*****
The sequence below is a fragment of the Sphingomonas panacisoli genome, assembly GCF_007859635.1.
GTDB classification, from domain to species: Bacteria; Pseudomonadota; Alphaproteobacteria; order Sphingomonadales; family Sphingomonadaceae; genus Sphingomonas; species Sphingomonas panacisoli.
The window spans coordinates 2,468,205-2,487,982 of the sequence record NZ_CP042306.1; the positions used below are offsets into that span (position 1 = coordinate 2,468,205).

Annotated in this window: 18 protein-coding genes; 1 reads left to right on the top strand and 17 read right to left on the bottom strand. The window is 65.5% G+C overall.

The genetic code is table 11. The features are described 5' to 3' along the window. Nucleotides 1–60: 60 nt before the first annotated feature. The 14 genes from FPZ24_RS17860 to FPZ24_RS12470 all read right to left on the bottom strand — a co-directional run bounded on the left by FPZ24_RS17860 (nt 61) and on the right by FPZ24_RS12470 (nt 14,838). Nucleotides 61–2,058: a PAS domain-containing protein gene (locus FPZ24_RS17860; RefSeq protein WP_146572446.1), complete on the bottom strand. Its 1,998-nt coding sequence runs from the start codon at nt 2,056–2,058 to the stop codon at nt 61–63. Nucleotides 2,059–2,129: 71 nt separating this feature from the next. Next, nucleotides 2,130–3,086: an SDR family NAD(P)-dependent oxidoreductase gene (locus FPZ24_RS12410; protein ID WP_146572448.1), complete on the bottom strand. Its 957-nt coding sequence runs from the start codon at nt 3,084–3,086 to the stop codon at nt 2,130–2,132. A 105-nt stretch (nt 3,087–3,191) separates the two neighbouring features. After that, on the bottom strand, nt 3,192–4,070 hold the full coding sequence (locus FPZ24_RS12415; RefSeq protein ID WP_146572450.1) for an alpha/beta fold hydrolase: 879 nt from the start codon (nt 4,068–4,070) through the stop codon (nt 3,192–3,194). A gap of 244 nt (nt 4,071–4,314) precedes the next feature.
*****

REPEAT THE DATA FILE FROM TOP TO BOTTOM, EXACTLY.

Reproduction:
The sequence below is a fragment of the Sphingomonas panacisoli genome, assembly GCF_007859635.1.
GTDB classification, from domain to species: Bacteria; Pseudomonadota; Alphaproteobacteria; order Sphingomonadales; family Sphingomonadaceae; genus Sphingomonas; species Sphingomonas panacisoli.
The window spans coordinates 2,468,205-2,487,982 of the sequence record NZ_CP042306.1; the positions used below are offsets into that span (position 1 = coordinate 2,468,205).

Annotated in this window: 18 protein-coding genes; 1 reads left to right on the top strand and 17 read right to left on the bottom strand. The window is 65.5% G+C overall.

The genetic code is table 11. The features are described 5' to 3' along the window. Nucleotides 1–60: 60 nt before the first annotated feature. The 14 genes from FPZ24_RS17860 to FPZ24_RS12470 all read right to left on the bottom strand — a co-directional run bounded on the left by FPZ24_RS17860 (nt 61) and on the right by FPZ24_RS12470 (nt 14,838). Nucleotides 61–2,058: a PAS domain-containing protein gene (locus FPZ24_RS17860; RefSeq protein WP_146572446.1), complete on the bottom strand. Its 1,998-nt coding sequence runs from the start codon at nt 2,056–2,058 to the stop codon at nt 61–63. Nucleotides 2,059–2,129: 71 nt separating this feature from the next. Next, nucleotides 2,130–3,086: an SDR family NAD(P)-dependent oxidoreductase gene (locus FPZ24_RS12410; protein ID WP_146572448.1), complete on the bottom strand. Its 957-nt coding sequence runs from the start codon at nt 3,084–3,086 to the stop codon at nt 2,130–2,132. A 105-nt stretch (nt 3,087–3,191) separates the two neighbouring features. After that, on the bottom strand, nt 3,192–4,070 hold the full coding sequence (locus FPZ24_RS12415; RefSeq protein ID WP_146572450.1) for an alpha/beta fold hydrolase: 879 nt from the start codon (nt 4,068–4,070) through the stop codon (nt 3,192–3,194). A gap of 244 nt (nt 4,071–4,314) precedes the next feature.